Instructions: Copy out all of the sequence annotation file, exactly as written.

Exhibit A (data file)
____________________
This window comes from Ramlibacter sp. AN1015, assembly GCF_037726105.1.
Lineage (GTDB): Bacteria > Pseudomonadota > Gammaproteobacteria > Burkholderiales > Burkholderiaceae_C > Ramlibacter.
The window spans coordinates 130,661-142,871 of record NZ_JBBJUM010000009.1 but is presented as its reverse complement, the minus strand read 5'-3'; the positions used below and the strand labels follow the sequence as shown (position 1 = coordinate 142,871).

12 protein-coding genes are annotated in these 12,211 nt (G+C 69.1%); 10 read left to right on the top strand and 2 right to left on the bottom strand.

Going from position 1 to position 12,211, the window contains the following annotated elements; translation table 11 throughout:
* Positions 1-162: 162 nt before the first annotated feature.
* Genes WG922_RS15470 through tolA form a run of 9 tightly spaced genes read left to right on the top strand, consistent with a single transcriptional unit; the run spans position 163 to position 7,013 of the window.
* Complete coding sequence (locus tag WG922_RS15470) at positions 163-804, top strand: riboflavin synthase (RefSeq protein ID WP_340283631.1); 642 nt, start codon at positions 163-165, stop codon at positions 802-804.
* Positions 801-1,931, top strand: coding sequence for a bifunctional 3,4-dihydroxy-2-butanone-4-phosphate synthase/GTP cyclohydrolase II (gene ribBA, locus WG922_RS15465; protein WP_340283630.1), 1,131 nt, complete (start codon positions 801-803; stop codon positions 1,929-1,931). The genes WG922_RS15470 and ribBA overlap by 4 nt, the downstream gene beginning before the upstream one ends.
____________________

This window comes from Ramlibacter sp. AN1015, assembly GCF_037726105.1.
Lineage (GTDB): Bacteria > Pseudomonadota > Gammaproteobacteria > Burkholderiales > Burkholderiaceae_C > Ramlibacter.
The window spans coordinates 130,661-142,871 of record NZ_JBBJUM010000009.1 but is presented as its reverse complement, the minus strand read 5'-3'; the positions used below and the strand labels follow the sequence as shown (position 1 = coordinate 142,871).

12 protein-coding genes are annotated in these 12,211 nt (G+C 69.1%); 10 read left to right on the top strand and 2 right to left on the bottom strand.

Going from position 1 to position 12,211, the window contains the following annotated elements; translation table 11 throughout:
* Positions 1-162: 162 nt before the first annotated feature.
* Genes WG922_RS15470 through tolA form a run of 9 tightly spaced genes read left to right on the top strand, consistent with a single transcriptional unit; the run spans position 163 to position 7,013 of the window.
* Complete coding sequence (locus tag WG922_RS15470) at positions 163-804, top strand: riboflavin synthase (RefSeq protein ID WP_340283631.1); 642 nt, start codon at positions 163-165, stop codon at positions 802-804.
* Positions 801-1,931, top strand: coding sequence for a bifunctional 3,4-dihydroxy-2-butanone-4-phosphate synthase/GTP cyclohydrolase II (gene ribBA, locus WG922_RS15465; protein WP_340283630.1), 1,131 nt, complete (start codon positions 801-803; stop codon positions 1,929-1,931). The genes WG922_RS15470 and ribBA overlap by 4 nt, the downstream gene beginning before the upstream one ends.